----The songs of Thomas Carew and Edmund Waller are examples of Baroque inventiveness both in terms of meter and perspective as each employs Trochaic stresses off set by regular iambic lines which directly affects the choice of materials whether it be the orient in Carew’s case or the Occident in the case of Waller’s Song. So with Carew’s song it’s basically iambic with lines like “When June is past/the fad-ing rose” or “the gold/en atoms/of the day but notice that the first line of Carew’s song begins with a heavy stress --”Ask me no more which can be read as Da da-dada so its stress upon stress so that a delicate rhythm is established throughout with three lines going backwards and one line going forwards.

Now with Waller’s Song the stress also occurs early in line 2 in order to orient the reader early on--The rose is being pressed into service as a messenger to a certain nameless she, whom the speaker accuses of trifling with him or the “that “ clause immediately following--Also a straight iambic reading of line 9 of Waller’s song might blunt one to the effect he is going for here given that a double stress on “no man” might seem to neuter the line as if to suggest Waller meant life without other people when of course he means life with-out-sex.

----For Burke, the “imagination” was a sort of “creative power” or what Coleridge later called the “Fancy” operates in two ways: 1: “received by the senses and 2: by “combining the images in a new manner according to a different order. Most everyone who has read Keats’ Ballad La Belle Dame sans Merci will be familiar with the last foot spondee of line 22 which renders the knights stunned trance with “saw” attracting stress by assonance with the stresses of “all” and “long” just ahead giving 5 stresses in a row to end a 8 syllable line.

----I think of another short poem by Thomas Hardy in which one would think that the “I” in line 5 would be stressed set off as it is by a pair of commas, but at this point in the poem the 1st person pronoun isn’t news--Besides stress on I would detract from the stress of sense that belong to the syllable one either side of it. “Then” emphasizes the desirability of that feeling of “anesthetized” which the speaker professes to yearn for. More subtly “un” in the adjective undistresst does something of the same kind thus highlighting the distress of the speaker--The poetics of affect can be clearly affirmed in the final line 12 which upon being scanned is suggestive of the pounding heart--- The spondee of “noon-tide” faintly reminds us the flagging sensibility of the speaker as “tide” is dim when compared to the brightness of “noon”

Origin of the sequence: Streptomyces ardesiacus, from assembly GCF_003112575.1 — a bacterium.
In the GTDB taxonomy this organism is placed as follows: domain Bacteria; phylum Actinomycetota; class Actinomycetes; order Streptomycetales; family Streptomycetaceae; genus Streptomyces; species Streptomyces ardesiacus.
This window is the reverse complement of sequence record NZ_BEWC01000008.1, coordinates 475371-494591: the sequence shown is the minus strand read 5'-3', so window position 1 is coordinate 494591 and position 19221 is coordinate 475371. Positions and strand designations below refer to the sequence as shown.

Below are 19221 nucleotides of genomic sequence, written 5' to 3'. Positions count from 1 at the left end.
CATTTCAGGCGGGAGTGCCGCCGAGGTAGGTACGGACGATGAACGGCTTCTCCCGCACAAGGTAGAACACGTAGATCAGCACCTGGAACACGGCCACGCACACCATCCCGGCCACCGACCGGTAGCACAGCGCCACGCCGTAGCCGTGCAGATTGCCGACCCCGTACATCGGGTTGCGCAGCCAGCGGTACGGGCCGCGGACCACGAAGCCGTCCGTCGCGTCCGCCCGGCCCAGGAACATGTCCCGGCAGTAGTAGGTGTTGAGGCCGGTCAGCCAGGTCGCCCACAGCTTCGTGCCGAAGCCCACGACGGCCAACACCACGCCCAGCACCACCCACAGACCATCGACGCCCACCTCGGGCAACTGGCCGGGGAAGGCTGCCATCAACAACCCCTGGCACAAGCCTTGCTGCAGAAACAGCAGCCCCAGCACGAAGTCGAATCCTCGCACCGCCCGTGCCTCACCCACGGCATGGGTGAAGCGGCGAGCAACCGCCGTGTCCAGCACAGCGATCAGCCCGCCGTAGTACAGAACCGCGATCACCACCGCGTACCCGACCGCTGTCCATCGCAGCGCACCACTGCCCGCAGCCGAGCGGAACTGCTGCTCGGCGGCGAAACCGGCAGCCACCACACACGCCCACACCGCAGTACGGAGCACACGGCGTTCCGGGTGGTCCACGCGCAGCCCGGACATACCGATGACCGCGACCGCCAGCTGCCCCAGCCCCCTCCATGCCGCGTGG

----It is late summer and for the past month I’ve been listening to an audio book of Edmund Spenser’s The Faerie Queen, from which is derived the Spenserian Stanza with its 9 iambic interlocking lines ***the 5th line of the stanza serves as a kind of hinge or turn line and the prevailing foot of the Stanzas tend to be in Iambic pentameter. Once one discerns that prevailing foot like a key that opens up the syllabic scansion of more tricky lines such as line 18 of Book I. Canto 9 39-40. This structure allows Spenser to move backwards and forwards with his theme by introducing a motif early one and then returning to it later then the motif take on a more complex meaning.


Sleep after toyle, port after stormy seas,

Ease after warre, death after life does greatly please.


In these lines the al-ugh-gory of Depaspayre attempts to persuade the weary Red Crosse Knight to kill himself which is based on a seductive analogy between death and repose. After the mainly regular iambic lines that come before, a pattern of steady trochaic substitutions, now makes death sound to the drowsy mind just like sleep and port, and ease.

I have found that discerning what the prevailing foot to begin with may be faster than will sheer toil over the syllable alone. In such cases it may help to switch over to scanning for feet and then go back and forth between scanning for feet and stress until a prosodic read out emerges sort like how film is processed in the dark room with various fixitives and a contact sheet so that one can determine which images to enlarge. Often more than not when can’t decide to obey the meter or flout it, one benefits from obeisance esp. as it concerns a poet like Spenser who in line four of Amoretti 75 promotes a regular rhythm of lines that conform to their meters, which is part of his bid to construct a sonnet that will this sestet attests stand the test of time vis-a-vis a tightly knit rhyme scheme. The amory of aliteration and assonance line 4 bestows on 4 of the stressed syllables the same ringing vowels.


20 views0 comments

Recent Posts

See All

Notes from an Open Channel

Notes from an Open Channel Sonnet and Sonnet 8 1/2 — I owe the thematic material at the outset of this sonnet to Joan Accella’s well known article "Blocked" in which she references Paul Valéry’s famou

The Cathedral

The Cathedral 1 In Central America’s leafy parenthesis some sliver of light appears from that magnificent jungle edifice, the famous submerged cathedral These are the gauchos roaming the pampas and th

Notes from an Open Channel

Notes from an Open Channel I. The State of Being Lost I could have stayed in Central America, happily ensconced within its leafy parenthesis, even though the most one could seize was some sliver of li

Comments


bottom of page